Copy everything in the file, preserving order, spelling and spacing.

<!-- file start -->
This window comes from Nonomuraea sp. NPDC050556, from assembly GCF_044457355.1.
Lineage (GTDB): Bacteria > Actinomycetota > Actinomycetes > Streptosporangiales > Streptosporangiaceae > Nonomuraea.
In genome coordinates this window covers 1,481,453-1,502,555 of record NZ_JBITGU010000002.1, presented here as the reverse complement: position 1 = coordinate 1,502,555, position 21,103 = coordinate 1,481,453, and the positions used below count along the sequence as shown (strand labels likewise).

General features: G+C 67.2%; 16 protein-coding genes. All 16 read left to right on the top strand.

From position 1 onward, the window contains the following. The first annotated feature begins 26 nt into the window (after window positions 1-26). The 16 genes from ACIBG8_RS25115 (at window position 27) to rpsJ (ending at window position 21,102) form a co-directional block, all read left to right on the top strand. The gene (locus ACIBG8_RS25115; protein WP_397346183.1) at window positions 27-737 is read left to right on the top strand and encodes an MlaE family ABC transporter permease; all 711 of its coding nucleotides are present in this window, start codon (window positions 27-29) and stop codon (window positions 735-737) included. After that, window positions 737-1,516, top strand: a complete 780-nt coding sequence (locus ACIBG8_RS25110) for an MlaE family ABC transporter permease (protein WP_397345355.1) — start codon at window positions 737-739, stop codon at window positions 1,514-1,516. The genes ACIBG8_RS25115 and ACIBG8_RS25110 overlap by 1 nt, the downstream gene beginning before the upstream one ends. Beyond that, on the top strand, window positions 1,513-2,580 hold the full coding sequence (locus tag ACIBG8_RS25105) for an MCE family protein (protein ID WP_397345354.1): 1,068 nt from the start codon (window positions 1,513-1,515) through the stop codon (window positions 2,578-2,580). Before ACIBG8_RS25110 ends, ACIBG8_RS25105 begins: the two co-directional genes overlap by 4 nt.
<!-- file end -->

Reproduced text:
This window comes from Nonomuraea sp. NPDC050556, from assembly GCF_044457355.1.
Lineage (GTDB): Bacteria > Actinomycetota > Actinomycetes > Streptosporangiales > Streptosporangiaceae > Nonomuraea.
In genome coordinates this window covers 1,481,453-1,502,555 of record NZ_JBITGU010000002.1, presented here as the reverse complement: position 1 = coordinate 1,502,555, position 21,103 = coordinate 1,481,453, and the positions used below count along the sequence as shown (strand labels likewise).

General features: G+C 67.2%; 16 protein-coding genes. All 16 read left to right on the top strand.

From position 1 onward, the window contains the following. The first annotated feature begins 26 nt into the window (after window positions 1-26). The 16 genes from ACIBG8_RS25115 (at window position 27) to rpsJ (ending at window position 21,102) form a co-directional block, all read left to right on the top strand. The gene (locus ACIBG8_RS25115; protein WP_397346183.1) at window positions 27-737 is read left to right on the top strand and encodes an MlaE family ABC transporter permease; all 711 of its coding nucleotides are present in this window, start codon (window positions 27-29) and stop codon (window positions 735-737) included. After that, window positions 737-1,516, top strand: a complete 780-nt coding sequence (locus ACIBG8_RS25110) for an MlaE family ABC transporter permease (protein WP_397345355.1) — start codon at window positions 737-739, stop codon at window positions 1,514-1,516. The genes ACIBG8_RS25115 and ACIBG8_RS25110 overlap by 1 nt, the downstream gene beginning before the upstream one ends. Beyond that, on the top strand, window positions 1,513-2,580 hold the full coding sequence (locus tag ACIBG8_RS25105) for an MCE family protein (protein ID WP_397345354.1): 1,068 nt from the start codon (window positions 1,513-1,515) through the stop codon (window positions 2,578-2,580). Before ACIBG8_RS25110 ends, ACIBG8_RS25105 begins: the two co-directional genes overlap by 4 nt.